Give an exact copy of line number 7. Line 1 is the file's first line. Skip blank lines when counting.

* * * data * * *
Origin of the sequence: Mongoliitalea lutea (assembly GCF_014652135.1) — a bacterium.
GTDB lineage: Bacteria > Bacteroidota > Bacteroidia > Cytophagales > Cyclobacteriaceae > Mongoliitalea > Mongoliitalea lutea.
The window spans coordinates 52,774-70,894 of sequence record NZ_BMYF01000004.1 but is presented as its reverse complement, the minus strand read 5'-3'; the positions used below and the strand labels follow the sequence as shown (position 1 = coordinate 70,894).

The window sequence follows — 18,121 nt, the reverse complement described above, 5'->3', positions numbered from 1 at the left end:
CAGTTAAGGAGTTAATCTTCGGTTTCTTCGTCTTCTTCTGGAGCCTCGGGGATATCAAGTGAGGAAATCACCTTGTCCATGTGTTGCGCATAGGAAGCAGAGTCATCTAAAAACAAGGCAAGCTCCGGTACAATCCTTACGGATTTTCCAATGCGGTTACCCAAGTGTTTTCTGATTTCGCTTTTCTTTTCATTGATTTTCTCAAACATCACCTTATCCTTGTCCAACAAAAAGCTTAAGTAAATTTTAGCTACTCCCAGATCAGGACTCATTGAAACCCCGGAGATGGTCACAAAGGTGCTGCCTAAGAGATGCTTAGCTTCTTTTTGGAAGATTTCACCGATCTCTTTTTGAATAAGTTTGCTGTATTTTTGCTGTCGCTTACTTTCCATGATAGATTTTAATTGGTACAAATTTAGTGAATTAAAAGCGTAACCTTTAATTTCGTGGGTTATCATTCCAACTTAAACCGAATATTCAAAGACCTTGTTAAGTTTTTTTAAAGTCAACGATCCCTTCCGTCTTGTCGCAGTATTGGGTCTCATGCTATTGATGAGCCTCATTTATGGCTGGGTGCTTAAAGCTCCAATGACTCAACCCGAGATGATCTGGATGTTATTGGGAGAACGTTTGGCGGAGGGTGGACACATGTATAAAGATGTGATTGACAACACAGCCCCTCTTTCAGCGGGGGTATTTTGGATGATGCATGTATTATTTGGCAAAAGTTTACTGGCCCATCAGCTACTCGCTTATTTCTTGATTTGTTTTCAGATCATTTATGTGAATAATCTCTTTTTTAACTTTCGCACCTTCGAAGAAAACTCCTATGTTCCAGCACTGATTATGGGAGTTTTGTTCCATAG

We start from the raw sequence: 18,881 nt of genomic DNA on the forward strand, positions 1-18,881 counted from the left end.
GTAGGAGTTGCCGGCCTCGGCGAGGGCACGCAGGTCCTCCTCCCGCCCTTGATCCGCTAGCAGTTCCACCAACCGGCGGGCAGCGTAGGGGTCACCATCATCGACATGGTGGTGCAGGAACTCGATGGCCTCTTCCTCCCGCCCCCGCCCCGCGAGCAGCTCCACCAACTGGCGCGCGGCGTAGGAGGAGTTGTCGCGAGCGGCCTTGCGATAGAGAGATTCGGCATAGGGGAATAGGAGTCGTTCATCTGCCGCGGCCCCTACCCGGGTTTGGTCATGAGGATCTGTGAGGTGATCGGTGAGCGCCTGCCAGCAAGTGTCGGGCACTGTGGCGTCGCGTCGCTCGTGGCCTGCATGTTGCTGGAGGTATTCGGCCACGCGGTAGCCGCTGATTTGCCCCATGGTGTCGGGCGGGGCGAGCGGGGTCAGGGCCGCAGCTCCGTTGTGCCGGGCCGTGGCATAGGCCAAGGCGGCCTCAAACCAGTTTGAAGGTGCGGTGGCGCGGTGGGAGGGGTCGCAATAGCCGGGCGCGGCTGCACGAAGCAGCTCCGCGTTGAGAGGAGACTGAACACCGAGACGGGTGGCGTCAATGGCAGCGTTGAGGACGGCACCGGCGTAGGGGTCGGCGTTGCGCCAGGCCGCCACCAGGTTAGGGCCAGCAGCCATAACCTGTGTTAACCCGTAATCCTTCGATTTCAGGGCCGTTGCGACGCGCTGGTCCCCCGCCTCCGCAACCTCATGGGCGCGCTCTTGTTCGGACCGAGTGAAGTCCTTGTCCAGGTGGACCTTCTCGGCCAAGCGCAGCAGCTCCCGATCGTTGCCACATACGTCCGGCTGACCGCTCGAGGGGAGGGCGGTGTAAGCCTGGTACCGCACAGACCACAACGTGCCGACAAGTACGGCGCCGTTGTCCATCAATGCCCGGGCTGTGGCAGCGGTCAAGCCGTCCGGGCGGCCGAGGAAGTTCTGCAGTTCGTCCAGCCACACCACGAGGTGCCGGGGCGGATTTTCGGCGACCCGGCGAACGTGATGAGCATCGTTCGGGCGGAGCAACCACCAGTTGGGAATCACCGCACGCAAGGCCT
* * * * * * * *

GTAGGAGTTGCCGGCCTCGGCGAGGGCACGCAGGTCCTCCTCCCGCCCTTGATCCGCTAGCAGTTCCACCAACCGGCGGGCAGCGTAGGGGTCACCATCATCGACATGGTGGTGCAGGAACTCGATGGCCTCTTCCTCCCGCCCCCGCCCCGCGAGCAGCTCCACCAACTGGCGCGCGGCGTAGGAGGAGTTGTCGCGAGCGGCCTTGCGATAGAGAGATTCGGCATAGGGGAATAGGAGTCGTTCATCTGCCGCGGCCCCTACCCGGGTTTGGTCATGAGGATCTGTGAGGTGATCGGTGAGCGCCTGCCAGCAAGTGTCGGGCACTGTGGCGTCGCGTCGCTCGTGGCCTGCATGTTGCTGGAGGTATTCGGCCACGCGGTAGCCGCTGATTTGCCCCATGGTGTCGGGCGGGGCGAGCGGGGTCAGGGCCGCAGCTCCGTTGTGCCGGGCCGTGGCATAGGCCAAGGCGGCCTCAAACCAGTTTGAAGGTGCGGTGGCGCGGTGGGAGGGGTCGCAATAGCCGGGCGCGGCTGCACGAAGCAGCTCCGCGTTGAGAGGAGACTGAACACCGAGACGGGTGGCGTCAATGGCAGCGTTGAGGACGGCACCGGCGTAGGGGTCGGCGTTGCGCCAGGCCGCCACCAGGTTAGGGCCAGCAGCCATAACCTGTGTTAACCCGTAATCCTTCGATTTCAGGGCCGTTGCGACGCGCTGGTCCCCCGCCTCCGCAACCTCATGGGCGCGCTCTTGTTCGGACCGAGTGAAGTCCTTGTCCAGGTGGACCTTCTCGGCCAAGCGCAGCAGCTCCCGATCGTTGCCACATACGTCCGGCTGACCGCTCGAGGGGAGGGCGGTGTAAGCCTGGTACCGCACAGACCACAACGTGCCGACAAGTACGGCGCCGTTGTCCATCAATGCCCGGGCTGTGGCAGCGGTCAAGCCGTCCGGGCGGCCGAGGAAGTTCTGCAGTTCGTCCAGCCACACCACGAGGTGCCGGGGCGGATTTTCGGCGACCCGGCGAACGTGATGAGCATCGTTCGGGCGGAGCAACCACCAGTTGGGAATCACCGCACGCAAGGCCT